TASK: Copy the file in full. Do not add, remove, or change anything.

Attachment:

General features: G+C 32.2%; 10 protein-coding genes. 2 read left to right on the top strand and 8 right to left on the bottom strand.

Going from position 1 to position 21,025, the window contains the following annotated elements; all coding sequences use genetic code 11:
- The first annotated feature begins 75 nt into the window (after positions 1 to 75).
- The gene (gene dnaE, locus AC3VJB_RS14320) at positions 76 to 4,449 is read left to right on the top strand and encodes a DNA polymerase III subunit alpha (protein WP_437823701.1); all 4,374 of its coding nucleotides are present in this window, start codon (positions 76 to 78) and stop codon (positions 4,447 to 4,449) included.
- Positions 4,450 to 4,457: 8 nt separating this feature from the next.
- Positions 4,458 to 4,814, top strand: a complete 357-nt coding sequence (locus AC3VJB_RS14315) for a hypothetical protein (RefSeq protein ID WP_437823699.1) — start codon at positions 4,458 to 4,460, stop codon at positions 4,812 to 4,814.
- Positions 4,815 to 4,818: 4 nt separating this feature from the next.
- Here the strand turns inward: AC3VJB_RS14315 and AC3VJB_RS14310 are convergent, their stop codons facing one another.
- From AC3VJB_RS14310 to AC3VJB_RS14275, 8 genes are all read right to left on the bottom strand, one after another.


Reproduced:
General features: G+C 32.2%; 10 protein-coding genes. 2 read left to right on the top strand and 8 right to left on the bottom strand.

Going from position 1 to position 21,025, the window contains the following annotated elements; all coding sequences use genetic code 11:
- The first annotated feature begins 75 nt into the window (after positions 1 to 75).
- The gene (gene dnaE, locus AC3VJB_RS14320) at positions 76 to 4,449 is read left to right on the top strand and encodes a DNA polymerase III subunit alpha (protein WP_437823701.1); all 4,374 of its coding nucleotides are present in this window, start codon (positions 76 to 78) and stop codon (positions 4,447 to 4,449) included.
- Positions 4,450 to 4,457: 8 nt separating this feature from the next.
- Positions 4,458 to 4,814, top strand: a complete 357-nt coding sequence (locus AC3VJB_RS14315) for a hypothetical protein (RefSeq protein ID WP_437823699.1) — start codon at positions 4,458 to 4,460, stop codon at positions 4,812 to 4,814.
- Positions 4,815 to 4,818: 4 nt separating this feature from the next.
- Here the strand turns inward: AC3VJB_RS14315 and AC3VJB_RS14310 are convergent, their stop codons facing one another.
- From AC3VJB_RS14310 to AC3VJB_RS14275, 8 genes are all read right to left on the bottom strand, one after another.